“I’m not sure about the third game or the fourth game, but we’re going to make a decision [that's] based on what is best for him,” added Shanahan.
Fortunately for Hightower, there may not be anyone standing in his way, upon his return.
Evan Royster's performance was lackluster against Buffalo, with just 21 yards on seven carries. In the meantime, Roy Helu is battling a sore Achilles heel and may not suit up against the Bears.
“It’s kind of out of nowhere," said Helu, via the Post. "It’s just been [getting worse] throughout the weeks. I’ve had it in the past, but not to where it is now.”
In the meantime, the arrow is pointing up for sixth-round draft choice Alfred Morris. Morris already earned a high-five from Shanahan at training camp and after a 15-carry, 54-yard performance last week, there may be more hand slaps to come. Morris runs like a bull and the unsettled situation among his peers could give him the chance of a lifetime, if he continues to impress.
"Count Pierre" is ready to take a bite out of the NFC. AP
The chemistry between Robert Griffin III and free agent acquisition Pierre Garçon already looks sparkling. Against Buffalo, the two connected three times for 58 yards and a score in the first quarter alone.
But their most impressive hook-up wasn't on the touchdown screen they ran. Instead, it came on a 20-yard pass play, in which RGIII looked off three receivers before finding Garçon.
Griffin received heaps of praise for his overall play, but he deflected most of it to his newest go-to guy.
[Pierre's] confident going across the middle because he knows nobody can really punish him," said Griffin, via the Washington Times. "He’s definitely an explosive receiver. Got great hands, downfield speed, and he’s big and tough. So I think he’s got the total package."
Leonard Hankerson can be explosive too, but he's coming off of hip surgery and needs to get his legs under him. Hankerson had just one catch for 12 yards against the Bills, but once he is 100 percent, he has the potential to take hold of the No. 2 spot across from Garçon.
According to Mike Jones of WashingtonPost.com, Hankerson will need to hold off another free agent newcomer who is returning from a broken leg.
"Josh Morgan - after a week on the sideline - had a decent showing in the preseason opener," wrote Jones. Morgan finished with four catches for 49 yards.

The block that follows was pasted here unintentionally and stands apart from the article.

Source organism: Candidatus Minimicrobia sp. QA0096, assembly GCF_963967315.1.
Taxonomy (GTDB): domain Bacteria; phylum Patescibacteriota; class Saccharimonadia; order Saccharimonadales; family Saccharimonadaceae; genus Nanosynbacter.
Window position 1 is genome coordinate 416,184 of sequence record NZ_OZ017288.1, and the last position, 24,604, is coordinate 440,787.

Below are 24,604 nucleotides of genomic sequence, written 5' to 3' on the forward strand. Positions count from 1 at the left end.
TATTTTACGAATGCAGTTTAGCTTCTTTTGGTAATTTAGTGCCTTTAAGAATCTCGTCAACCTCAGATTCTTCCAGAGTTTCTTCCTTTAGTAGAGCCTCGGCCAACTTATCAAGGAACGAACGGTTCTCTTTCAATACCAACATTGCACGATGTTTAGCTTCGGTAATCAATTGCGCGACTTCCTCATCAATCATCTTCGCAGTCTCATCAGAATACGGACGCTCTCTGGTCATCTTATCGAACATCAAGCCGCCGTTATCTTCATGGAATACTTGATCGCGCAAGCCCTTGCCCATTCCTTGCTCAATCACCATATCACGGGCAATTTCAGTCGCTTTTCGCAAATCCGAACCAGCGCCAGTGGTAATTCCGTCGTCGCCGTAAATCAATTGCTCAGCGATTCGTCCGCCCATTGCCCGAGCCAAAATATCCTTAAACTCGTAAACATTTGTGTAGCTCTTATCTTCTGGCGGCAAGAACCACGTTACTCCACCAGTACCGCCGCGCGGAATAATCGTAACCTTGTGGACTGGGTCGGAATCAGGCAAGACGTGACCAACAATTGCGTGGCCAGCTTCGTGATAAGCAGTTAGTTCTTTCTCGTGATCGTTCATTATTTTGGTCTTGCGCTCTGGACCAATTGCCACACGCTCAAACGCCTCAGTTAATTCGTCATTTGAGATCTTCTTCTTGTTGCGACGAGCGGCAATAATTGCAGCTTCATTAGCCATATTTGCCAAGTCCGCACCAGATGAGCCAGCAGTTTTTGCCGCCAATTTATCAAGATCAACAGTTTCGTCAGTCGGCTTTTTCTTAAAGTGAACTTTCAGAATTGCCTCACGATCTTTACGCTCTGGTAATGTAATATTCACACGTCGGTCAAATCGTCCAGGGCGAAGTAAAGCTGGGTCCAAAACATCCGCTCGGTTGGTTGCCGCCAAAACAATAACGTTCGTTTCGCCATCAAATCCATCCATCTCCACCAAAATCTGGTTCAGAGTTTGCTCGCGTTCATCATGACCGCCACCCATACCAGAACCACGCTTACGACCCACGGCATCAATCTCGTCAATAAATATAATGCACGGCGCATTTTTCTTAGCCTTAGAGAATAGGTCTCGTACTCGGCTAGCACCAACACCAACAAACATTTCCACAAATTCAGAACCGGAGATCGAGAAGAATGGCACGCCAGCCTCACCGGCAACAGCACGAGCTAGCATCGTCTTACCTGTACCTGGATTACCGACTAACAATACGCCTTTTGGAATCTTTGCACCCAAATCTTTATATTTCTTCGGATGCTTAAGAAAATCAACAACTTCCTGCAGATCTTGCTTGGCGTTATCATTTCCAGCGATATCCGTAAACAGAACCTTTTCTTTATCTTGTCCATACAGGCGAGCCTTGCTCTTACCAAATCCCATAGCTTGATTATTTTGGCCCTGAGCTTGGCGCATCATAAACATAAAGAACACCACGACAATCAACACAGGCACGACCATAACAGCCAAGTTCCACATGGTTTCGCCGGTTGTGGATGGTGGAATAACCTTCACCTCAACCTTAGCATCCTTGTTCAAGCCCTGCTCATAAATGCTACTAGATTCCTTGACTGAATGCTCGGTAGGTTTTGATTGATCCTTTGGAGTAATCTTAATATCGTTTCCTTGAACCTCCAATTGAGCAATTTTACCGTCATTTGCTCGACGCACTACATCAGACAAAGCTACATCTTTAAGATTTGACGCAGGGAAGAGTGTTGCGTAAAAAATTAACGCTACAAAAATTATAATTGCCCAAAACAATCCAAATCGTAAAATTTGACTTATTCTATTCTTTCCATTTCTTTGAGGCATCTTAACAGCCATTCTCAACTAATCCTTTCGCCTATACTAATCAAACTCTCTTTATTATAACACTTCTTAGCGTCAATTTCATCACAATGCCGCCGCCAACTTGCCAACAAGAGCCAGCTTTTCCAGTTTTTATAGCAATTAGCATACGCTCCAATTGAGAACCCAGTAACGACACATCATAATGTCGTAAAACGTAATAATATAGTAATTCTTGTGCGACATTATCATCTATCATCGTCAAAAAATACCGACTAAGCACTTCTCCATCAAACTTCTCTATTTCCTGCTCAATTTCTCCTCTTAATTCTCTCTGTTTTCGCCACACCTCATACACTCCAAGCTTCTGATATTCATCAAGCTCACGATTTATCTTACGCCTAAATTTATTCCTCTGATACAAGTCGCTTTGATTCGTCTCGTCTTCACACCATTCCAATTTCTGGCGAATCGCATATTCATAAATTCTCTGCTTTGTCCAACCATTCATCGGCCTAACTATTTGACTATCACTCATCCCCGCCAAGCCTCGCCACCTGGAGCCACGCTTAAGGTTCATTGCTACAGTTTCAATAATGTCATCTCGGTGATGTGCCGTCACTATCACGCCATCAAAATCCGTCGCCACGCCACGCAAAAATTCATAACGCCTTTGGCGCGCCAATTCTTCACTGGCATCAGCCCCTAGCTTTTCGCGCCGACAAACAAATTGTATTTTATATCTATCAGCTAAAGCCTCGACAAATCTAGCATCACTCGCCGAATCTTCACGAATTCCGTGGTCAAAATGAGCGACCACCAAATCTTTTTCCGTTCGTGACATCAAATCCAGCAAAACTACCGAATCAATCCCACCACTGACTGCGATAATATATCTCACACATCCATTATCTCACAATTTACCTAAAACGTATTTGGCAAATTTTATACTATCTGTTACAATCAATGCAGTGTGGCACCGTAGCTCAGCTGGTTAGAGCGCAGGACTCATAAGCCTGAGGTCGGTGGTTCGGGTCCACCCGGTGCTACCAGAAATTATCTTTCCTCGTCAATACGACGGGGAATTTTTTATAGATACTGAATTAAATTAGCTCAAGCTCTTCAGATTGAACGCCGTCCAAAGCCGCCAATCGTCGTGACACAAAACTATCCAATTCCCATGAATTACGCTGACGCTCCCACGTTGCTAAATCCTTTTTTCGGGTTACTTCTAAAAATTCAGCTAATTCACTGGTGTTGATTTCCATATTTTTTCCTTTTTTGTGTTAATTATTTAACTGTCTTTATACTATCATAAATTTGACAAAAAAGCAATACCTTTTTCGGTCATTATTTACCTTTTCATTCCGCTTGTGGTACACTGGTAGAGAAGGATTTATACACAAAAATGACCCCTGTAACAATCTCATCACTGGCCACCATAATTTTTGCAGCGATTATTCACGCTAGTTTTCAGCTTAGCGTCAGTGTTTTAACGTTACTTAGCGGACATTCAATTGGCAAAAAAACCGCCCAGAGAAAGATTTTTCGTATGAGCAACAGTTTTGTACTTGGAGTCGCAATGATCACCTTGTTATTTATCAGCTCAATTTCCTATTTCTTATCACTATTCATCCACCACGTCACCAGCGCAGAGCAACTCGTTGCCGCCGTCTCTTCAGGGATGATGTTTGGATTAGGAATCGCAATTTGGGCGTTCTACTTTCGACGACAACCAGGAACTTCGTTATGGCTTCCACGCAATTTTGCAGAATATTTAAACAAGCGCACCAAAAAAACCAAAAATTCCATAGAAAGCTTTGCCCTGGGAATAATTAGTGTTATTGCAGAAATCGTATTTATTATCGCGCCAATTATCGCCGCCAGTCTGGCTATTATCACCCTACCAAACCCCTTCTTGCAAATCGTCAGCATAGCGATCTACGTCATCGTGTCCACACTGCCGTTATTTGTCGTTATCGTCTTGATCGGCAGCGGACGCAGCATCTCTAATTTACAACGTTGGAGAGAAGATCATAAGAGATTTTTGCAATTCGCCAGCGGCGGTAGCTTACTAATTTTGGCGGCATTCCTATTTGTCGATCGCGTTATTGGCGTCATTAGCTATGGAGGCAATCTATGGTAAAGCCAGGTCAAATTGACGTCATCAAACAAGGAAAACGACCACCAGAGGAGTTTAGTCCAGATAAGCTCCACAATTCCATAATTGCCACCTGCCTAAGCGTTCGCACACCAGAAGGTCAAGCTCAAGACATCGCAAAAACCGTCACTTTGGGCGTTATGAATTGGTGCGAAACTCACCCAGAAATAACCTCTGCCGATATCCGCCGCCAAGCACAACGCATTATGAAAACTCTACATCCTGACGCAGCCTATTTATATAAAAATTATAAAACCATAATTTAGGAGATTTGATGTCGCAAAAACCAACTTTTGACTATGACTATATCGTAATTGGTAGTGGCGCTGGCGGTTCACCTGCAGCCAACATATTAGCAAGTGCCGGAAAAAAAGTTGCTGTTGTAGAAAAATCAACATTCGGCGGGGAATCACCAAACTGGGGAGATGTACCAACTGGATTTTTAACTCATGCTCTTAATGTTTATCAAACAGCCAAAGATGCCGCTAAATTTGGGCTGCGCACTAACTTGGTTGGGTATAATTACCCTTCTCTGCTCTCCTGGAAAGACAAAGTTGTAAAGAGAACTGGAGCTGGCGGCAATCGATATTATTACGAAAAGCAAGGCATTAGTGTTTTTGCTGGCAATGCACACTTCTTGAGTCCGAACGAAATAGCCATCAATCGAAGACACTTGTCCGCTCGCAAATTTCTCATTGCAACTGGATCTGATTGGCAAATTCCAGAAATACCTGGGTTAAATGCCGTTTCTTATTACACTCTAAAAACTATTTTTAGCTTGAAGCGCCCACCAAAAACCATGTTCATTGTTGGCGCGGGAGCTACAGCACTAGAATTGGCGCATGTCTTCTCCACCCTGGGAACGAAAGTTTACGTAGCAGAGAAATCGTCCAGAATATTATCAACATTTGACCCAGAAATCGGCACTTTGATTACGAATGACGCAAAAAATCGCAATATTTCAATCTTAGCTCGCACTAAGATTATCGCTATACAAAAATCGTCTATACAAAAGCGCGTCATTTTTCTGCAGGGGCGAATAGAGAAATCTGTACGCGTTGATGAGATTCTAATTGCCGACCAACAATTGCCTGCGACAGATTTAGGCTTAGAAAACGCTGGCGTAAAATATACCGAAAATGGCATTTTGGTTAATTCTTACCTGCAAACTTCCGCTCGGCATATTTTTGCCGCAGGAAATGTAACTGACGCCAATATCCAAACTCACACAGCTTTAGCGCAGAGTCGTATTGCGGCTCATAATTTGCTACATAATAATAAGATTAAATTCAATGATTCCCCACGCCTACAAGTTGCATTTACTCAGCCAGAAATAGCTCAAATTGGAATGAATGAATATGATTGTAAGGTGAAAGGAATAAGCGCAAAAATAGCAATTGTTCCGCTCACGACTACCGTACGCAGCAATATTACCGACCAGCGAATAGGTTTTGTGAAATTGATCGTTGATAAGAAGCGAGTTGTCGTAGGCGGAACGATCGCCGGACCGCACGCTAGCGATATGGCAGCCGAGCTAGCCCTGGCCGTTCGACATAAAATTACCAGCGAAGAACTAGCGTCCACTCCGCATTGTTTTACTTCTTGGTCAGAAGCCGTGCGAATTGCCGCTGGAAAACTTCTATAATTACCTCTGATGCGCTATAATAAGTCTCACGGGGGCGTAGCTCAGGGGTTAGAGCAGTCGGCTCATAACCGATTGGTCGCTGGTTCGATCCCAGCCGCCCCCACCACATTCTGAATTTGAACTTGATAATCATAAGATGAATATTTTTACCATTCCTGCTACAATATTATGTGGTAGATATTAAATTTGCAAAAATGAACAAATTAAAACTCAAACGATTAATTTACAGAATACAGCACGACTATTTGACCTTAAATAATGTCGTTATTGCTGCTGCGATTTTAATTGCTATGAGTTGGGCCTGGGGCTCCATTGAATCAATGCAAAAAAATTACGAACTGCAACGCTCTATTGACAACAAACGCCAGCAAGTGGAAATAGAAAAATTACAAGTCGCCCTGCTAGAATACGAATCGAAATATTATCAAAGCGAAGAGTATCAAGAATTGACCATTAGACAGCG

Santana Moss is a sure bet to be RGIII's slot guy, which leaves at least four receivers to battle for two spots. That competition will be decided over the next two weeks, as Anthony Armstrong returns from a shoulder injury and Brandon Banks attempts to right himself after a poor showing in Buffalo.
Mike Shanahan warned Banks in June that he had to make the team as a receiver, so he's off to a bad start. That may open the door for Aldrick Robinson or Terrance Austin to walk through. If I were a betting man, I'd go with the electrifying Robinson over Banks or Austin.
Paul's mistakes could put him in Shanahan's doghouse. Buffalo News
What a difference a game makes.
Prior to training camp, coach Mike Shanahan compared Niles Paul to Hall of Famer Shannon Sharpe, who Shanahan converted from wide receiver to tight end in Denver.
Paul is fast like Sharpe and has a body type like Sharpe, but (so far) the similarities stop there.
Paul caught one ball for 11 yards, but dropped three he would like to have back. Normally that percentage isn't conducive to making a roster, but Paul believes he can overcome his below-average start.
I had those drops, which, no excuses. Those are just me dropping the ball, said Paul, via The Washington Times. "Me and Sean [McVay, the tight ends coach] are actually putting in extra work because it almost seemed like I spent so much time focusing on blocking that I forget that I’m still a receiver at the end of the day.
According to Washington Times writer Rich Campbell, Paul is going to alter his practice habits. As a rookie receiver last year, his routine "included catching 100 balls before practice and 50 after," wrote Campbell. "He had not been doing that this summer because [of] the blocking techniques required as a tight end."
Those blocking and receiving skills are "old hat" for veteran Chris Cooley, who saw time at fullback against Buffalo, in place of the injured Darrel Young. But were 10 snaps at the position a bad sign for Chris' future?
Cooley is on the bubble because of his salary and the Redskins may consider trading him, if they can get something in return. If the team cannot get value, it could force Cooley to restructure his contract to play another season in Burgundy and Gold.
If that occurs, Paul will have to beat out Logan Paulsen for the No. 3 spot. Paulsen doesn't have the athleticism of Paul, but he started six games last year, when starter Fred Davis was suspended.